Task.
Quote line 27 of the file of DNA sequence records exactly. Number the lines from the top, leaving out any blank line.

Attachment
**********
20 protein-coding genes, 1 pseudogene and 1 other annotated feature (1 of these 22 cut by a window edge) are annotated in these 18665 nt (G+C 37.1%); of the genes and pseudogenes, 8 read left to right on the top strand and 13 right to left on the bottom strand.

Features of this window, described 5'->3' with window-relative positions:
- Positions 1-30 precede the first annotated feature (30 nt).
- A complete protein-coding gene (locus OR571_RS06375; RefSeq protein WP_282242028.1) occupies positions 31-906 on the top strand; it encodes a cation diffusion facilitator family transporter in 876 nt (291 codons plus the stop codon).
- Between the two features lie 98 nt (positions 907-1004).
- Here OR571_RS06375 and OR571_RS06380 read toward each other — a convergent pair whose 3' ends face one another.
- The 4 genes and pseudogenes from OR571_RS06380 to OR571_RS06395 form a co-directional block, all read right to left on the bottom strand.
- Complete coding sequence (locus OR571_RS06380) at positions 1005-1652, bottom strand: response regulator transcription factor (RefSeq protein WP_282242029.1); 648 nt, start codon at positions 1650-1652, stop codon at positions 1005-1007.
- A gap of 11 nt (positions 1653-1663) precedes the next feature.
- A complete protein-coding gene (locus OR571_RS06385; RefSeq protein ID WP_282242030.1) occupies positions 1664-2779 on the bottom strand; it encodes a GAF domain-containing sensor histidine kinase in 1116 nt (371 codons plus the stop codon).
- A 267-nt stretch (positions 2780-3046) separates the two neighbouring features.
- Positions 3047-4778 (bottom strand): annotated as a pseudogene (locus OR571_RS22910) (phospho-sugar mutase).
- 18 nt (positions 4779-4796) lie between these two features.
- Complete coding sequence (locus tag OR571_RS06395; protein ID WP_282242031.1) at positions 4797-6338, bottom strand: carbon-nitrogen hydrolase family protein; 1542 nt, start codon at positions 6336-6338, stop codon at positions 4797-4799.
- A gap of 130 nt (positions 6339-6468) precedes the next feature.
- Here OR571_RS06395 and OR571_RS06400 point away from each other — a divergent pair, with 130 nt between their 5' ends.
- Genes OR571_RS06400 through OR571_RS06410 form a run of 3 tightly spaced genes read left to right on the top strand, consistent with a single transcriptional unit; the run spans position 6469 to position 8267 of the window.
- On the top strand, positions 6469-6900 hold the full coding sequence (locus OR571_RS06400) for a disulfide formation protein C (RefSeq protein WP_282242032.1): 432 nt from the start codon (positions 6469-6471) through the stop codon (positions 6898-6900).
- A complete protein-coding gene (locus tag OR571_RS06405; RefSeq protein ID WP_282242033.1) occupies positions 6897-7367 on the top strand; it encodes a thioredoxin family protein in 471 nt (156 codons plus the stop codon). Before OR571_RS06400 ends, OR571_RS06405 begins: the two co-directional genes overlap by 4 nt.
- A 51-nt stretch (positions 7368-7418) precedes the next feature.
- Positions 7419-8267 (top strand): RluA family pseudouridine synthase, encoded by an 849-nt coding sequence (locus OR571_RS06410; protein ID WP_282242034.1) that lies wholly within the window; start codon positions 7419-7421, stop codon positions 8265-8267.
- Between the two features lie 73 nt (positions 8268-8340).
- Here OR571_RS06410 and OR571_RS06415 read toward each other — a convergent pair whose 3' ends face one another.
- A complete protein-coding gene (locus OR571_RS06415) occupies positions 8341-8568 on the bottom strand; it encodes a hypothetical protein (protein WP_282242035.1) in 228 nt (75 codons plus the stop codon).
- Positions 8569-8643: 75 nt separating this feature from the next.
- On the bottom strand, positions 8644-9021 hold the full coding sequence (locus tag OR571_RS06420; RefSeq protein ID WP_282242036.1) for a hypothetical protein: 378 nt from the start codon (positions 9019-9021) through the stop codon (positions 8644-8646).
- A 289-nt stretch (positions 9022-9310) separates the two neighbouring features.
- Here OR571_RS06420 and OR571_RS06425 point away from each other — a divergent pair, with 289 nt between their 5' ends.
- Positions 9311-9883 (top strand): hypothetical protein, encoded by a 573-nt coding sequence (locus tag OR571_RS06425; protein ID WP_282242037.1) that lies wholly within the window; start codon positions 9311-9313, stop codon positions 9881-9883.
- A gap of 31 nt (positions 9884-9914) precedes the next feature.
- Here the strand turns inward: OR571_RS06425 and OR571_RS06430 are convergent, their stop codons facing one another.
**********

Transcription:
- A 289-nt stretch (positions 9022-9310) separates the two neighbouring features.